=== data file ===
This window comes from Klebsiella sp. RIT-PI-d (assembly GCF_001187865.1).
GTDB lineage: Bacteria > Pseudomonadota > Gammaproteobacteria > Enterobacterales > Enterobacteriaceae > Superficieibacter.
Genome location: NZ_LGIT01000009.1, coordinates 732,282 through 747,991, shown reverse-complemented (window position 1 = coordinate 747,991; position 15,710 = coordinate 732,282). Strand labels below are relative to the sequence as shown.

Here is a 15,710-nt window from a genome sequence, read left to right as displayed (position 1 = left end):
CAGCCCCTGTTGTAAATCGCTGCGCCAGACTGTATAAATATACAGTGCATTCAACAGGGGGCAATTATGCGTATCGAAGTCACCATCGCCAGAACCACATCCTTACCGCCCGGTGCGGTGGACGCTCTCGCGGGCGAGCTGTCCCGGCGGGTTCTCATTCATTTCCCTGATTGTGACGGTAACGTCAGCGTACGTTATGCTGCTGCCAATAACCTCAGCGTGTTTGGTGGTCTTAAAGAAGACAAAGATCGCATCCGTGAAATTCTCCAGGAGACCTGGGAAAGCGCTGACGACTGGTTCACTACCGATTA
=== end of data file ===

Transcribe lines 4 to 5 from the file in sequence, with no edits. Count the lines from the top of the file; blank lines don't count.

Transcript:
Here is a 15,710-nt window from a genome sequence, read left to right as displayed (position 1 = left end):
CAGCCCCTGTTGTAAATCGCTGCGCCAGACTGTATAAATATACAGTGCATTCAACAGGGGGCAATTATGCGTATCGAAGTCACCATCGCCAGAACCACATCCTTACCGCCCGGTGCGGTGGACGCTCTCGCGGGCGAGCTGTCCCGGCGGGTTCTCATTCATTTCCCTGATTGTGACGGTAACGTCAGCGTACGTTATGCTGCTGCCAATAACCTCAGCGTGTTTGGTGGTCTTAAAGAAGACAAAGATCGCATCCGTGAAATTCTCCAGGAGACCTGGGAAAGCGCTGACGACTGGTTCACTACCGATTA